The answer really depends upon who you ask. An article in the Financial Express quoted Samsung as saying that it would have a minimal impact, and that full-scale operations should resume in a few days. The article also said that Samsung estimated that the wafer loss would be below 10,000 wafers.
Assuming that the entire loss consisted of Samsung’s most advanced 48-layer 256Gb 3D NAND a 10,000-wafer loss would be less than 1% of total industry gigabyte shipments.
Korea Times quoted an anonymous fund manager who said: “The one-time incident will cost Samsung up to 20 billion won, which is very minimal. It won’t make heavy impact on Samsung’s chip business and the entire industry.”
Let’s look at how one form of 3D NAND is manufactured. For this post we will explore the original design suggested by Toshiba at the IEEE’s International Electron Device Meeting (IEDM) in 2007. It’s shown in the first graphic of this post. (Click on any of the graphics for a better view.)
Toshiba calls this technology “BiCS” for “Bit Cost Scaling.” The technique doesn’t scale the process the way the world of semiconductors has always done to date – it scales the cost without shrinking the length and width of the memory cell. It accomplishes this by going vertically, as is shown in this post’s first graphic.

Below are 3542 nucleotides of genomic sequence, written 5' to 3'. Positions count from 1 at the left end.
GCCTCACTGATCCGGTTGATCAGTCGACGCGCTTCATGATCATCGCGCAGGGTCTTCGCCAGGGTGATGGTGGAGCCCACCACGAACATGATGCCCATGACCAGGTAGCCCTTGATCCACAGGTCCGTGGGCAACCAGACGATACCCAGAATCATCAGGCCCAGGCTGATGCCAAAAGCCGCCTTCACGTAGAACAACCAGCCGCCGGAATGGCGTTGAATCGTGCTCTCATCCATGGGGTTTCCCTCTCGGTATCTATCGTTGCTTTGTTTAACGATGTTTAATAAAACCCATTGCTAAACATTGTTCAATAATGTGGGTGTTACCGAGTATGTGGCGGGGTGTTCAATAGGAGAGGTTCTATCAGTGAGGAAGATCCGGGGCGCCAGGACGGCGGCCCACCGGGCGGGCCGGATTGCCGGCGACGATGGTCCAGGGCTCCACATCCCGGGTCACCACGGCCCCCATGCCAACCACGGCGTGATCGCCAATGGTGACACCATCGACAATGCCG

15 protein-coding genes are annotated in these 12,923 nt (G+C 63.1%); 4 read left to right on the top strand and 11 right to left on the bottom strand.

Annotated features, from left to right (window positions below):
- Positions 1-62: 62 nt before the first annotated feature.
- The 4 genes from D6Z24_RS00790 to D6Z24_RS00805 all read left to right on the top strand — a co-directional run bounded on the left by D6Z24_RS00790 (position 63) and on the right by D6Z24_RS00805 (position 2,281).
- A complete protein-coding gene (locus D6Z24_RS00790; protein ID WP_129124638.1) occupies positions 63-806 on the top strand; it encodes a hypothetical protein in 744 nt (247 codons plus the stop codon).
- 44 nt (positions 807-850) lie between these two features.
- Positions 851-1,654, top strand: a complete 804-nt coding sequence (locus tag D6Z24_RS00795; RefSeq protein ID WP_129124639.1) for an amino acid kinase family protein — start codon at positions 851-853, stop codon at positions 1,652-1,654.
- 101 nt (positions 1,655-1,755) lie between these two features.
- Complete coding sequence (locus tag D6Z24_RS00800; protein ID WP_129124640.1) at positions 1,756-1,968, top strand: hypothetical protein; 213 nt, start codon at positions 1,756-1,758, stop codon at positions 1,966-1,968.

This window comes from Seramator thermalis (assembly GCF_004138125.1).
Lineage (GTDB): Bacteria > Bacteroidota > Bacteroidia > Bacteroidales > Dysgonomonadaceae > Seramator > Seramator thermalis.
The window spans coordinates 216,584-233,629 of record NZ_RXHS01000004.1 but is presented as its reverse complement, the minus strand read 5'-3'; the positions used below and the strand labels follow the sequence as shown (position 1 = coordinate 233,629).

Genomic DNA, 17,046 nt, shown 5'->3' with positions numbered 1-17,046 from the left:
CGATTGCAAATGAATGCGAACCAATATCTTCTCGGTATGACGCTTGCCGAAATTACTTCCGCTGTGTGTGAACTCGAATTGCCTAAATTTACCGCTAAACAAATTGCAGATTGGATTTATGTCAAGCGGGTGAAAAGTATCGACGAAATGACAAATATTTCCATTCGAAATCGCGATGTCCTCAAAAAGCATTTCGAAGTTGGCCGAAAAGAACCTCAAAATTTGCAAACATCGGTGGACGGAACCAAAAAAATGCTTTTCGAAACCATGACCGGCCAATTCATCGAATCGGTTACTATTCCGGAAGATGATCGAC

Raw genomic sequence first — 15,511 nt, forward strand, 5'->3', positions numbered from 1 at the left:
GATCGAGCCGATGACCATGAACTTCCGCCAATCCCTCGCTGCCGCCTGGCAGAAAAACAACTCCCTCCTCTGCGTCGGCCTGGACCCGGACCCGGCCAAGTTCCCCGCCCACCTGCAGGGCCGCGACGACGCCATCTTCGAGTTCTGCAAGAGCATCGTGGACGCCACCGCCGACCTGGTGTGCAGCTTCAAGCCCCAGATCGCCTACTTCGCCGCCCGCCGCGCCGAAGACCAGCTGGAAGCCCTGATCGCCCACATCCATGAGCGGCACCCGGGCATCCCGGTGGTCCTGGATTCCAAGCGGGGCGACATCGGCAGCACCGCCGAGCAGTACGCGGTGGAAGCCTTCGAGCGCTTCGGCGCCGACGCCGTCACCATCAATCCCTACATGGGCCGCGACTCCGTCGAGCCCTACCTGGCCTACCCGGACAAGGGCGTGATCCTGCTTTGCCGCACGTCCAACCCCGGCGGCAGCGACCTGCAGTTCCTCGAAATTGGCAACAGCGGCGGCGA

This takes a special effort. This is where the real Continue reading
In brief: Macronix’ researchers buried a heater in the array to heat the tunnel dielectric, annealing out the disruptions & traps that might cause a bit to fail.
A prototype has so far been tested more than 100 million cycles and it shows no sign of impending failure. Researchers believe that it is likely to reach one billion or more cycles, but such testing will take several months. This just may be able to Continue reading
Macronix, a company known for its leadership in mask ROMs and low-density NOR flash has just entered the NAND flash market. This adds a new player to a very small pool of competitors: Samsung, Toshiba, SanDisk, Hynix, Intel, and Micron.
The company’s first NAND products are SLC chips of two densities: 512Mb and 1Gb. Compare this to the offerings of the market’s other participants which range up to 256Gb. Spot price tracker InSpectrum doesn’t even track pricing of densities below 4Gb!
There still seems to be a good market for these low-density parts: According to WSTS Continue reading